No more GMOs in Cheerios. Will a lot more foods go GMO-free now?
General Mills, maker of Cheerios, is stripping that one breakfast cereal of genetically modified organisms, seeing a growing market for foods with no GMOs. 'An avalanche' of companies will follow that lead, one analyst predicts.
Chicago — Cheerios will no longer contain genetically modified ingredients, a manufacturer decision driven by heightened consumer awareness about the perceived health risks of such products, say food service experts.
General Mills, the Minneapolis-based company that makes the legendary breakfast cereal, announced the change late Thursday, saying it will use cornstarch and sugar that are not genetically modified when producing the cereal. Offshoots of the Cheerios brand, such as Honey Nut Cheerios, are not affected by the change. Nor are any other General Mills cereals.
The move is "of huge importance,” says Ken Albala, a food historian at the University of the Pacific in Stockton, Calif. “General Mills is finally realizing that, whichever the way the trend goes, they’re going to follow it." He predicts that "an avalanche" of food companies will follow the General Mills lead.
The US Department of Agriculture defines genetic modification as “the production of heritable improvements in plants or animals for specific uses, via either genetic engineering or other more traditional methods.” Genetically modified organisms (GMOs) are banned in food in at least 26 countries, including Switzerland, Australia, China, India, France, Russia, Italy, and Greece. Sixty other countries have restrictions on their use.
Critics say GMO ingredients can reduce the nutritional value of the foods in which they are used, and they argue that they may have harmful consequences for human health and the environment. Between 70 percent and 80 percent of the food consumed in the US contains ingredients that have been genetically modified, according to the Grocery Manufacturers Association, in Washington.
In some states, lawmakers or activists have pushed for laws to require that products containing GMOs be labeled as such, but industry groups representing supermarket chains and food producers have lobbied hard to prevent such rules. To date, only Connecticut has approved such a food-labeling law, but it can't doesn't go into effect until all neighboring states have similar laws in place.
The GMO-free food train is already leaving the station in the US. Last year, the Whole Foods grocery chain announced that products sold in its stores would be free of GMOs by 2018, and Kashi pledged that half of its products would be GMO-free by 2015. The Chipotle Mexican Grill restaurant chain has made a similar pledge.
General Mills, however, says its Cheerios decision is not a capitulation to activist groups pressing for removal of GMOs from food. It is "not about safety … and it was never about pressure,” Tom Forsythe, the company's vice president of global communications, said in a blog post Thursday.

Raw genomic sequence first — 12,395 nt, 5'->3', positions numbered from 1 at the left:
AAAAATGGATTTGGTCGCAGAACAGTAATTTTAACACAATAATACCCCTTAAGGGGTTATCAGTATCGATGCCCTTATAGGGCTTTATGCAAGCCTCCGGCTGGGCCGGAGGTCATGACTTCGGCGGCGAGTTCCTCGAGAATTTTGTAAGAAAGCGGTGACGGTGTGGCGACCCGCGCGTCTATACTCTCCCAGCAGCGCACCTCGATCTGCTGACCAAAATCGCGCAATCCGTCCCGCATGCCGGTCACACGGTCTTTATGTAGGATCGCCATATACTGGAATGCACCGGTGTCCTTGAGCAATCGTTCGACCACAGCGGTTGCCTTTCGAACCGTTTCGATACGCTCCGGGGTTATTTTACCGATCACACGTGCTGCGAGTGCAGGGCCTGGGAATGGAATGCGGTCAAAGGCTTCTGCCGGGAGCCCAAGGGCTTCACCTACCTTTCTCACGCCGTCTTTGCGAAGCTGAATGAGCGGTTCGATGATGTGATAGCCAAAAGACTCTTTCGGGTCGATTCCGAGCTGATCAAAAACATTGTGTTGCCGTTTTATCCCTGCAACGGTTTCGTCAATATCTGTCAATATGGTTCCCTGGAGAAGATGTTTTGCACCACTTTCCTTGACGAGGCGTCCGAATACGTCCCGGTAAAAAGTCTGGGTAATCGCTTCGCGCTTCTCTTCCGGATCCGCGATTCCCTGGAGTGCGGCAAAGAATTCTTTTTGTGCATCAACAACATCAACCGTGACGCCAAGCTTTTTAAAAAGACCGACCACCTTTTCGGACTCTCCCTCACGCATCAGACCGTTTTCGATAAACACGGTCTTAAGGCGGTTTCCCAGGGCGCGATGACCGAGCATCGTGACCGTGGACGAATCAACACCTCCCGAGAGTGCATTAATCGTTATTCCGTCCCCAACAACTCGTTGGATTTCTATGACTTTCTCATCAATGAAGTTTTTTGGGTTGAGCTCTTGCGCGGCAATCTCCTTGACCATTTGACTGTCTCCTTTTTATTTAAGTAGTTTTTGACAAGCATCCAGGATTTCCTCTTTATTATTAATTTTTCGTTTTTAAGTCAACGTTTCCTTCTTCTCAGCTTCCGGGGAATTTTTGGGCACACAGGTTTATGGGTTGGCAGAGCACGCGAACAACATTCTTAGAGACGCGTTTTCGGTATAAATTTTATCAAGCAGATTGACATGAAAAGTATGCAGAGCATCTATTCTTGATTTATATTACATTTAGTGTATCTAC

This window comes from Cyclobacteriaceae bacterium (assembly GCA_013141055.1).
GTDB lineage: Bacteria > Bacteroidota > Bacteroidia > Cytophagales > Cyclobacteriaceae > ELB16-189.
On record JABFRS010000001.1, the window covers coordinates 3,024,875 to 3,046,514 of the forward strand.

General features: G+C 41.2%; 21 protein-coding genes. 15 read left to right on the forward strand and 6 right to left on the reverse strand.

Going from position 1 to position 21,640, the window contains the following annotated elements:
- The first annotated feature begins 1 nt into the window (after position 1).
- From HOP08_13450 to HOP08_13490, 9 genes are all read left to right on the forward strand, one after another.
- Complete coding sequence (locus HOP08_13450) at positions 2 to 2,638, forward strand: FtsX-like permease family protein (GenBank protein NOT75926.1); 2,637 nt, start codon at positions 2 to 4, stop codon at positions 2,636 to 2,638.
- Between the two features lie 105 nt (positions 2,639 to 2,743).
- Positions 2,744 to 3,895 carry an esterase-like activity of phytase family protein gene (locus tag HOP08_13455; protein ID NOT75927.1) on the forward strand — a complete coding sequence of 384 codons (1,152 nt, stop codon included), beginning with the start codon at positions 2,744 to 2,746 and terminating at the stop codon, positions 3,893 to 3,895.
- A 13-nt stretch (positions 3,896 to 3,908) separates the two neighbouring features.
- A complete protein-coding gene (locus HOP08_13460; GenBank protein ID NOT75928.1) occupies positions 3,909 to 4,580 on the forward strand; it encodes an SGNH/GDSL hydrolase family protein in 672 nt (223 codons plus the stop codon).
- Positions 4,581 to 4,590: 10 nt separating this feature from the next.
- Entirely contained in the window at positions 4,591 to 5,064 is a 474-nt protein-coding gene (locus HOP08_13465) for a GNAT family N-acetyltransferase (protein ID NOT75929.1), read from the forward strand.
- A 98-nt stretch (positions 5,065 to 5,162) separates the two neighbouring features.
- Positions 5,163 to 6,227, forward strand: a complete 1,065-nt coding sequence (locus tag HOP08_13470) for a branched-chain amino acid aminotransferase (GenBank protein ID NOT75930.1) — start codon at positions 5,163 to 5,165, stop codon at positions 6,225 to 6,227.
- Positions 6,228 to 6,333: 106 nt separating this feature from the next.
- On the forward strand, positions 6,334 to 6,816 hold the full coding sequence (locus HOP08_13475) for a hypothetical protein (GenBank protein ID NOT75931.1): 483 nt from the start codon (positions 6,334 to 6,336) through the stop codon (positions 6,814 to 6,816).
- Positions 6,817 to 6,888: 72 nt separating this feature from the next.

Genetically modified seeds “have been approved by global food safety agencies and widely used by farmers in global food crops for almost 20 years,” he noted. “Why change anything at all? It’s simple. We did it because we think consumers may embrace it.”
With this move, General Mills is "testing" the market on a brand that is relatively easy to rid of GMOs, says Harry Balzer, chief food industry analyst for the NPD Group, a global market research firm. After all, Cheerios' main ingredient, oats, cannot be genetically modified. Heightened consumer awareness of GMOs, which has been building during the past decade, is what is driving the decision, he says. Ten years ago, 43 percent of US consumers were aware of genetically modified food; today, 55 percent are, according to an NPD Group study released in December.
NPD also reports that 20 percent of US consumers are “very” or “extremely” concerned about genetically modified food; in 2002, that concern was shared among just 10 percent of consumers.
The General Mills decision stems from a “movement driven by consumers, rather than driven by companies," Mr. Balzer says. "Marketers will surely follow wherever consumers go.”
As more food manufacturers and grocery chains push for GMO-free products, the potential exists for higher costs for the consumer, he says.
Moreover, GMO technology requires “fewer pesticides, less water, and keep(s) production costs down,” the Grocery Manufacturers Association says. Thus, it “helps reduce the price of crops used for food, such as corn, soybeans and sugar beats,” by 15 percent to 30 percent.
Eliminating GMO ingredients from the American diet is largely impossible, most experts say, because processed foods are such a dominant part of it. As General Mills and other food suppliers unveil GMO-free versions of popular brands, they will likely create a niche market for those consumers who want a choice. This will be especially true of products ingested by children, such as cereal and baby food.
“The way to sell any food product is to have several different versions. That’s probably where we’re going to be in a few years,” Mr. Albala says. “This is a specialty market.”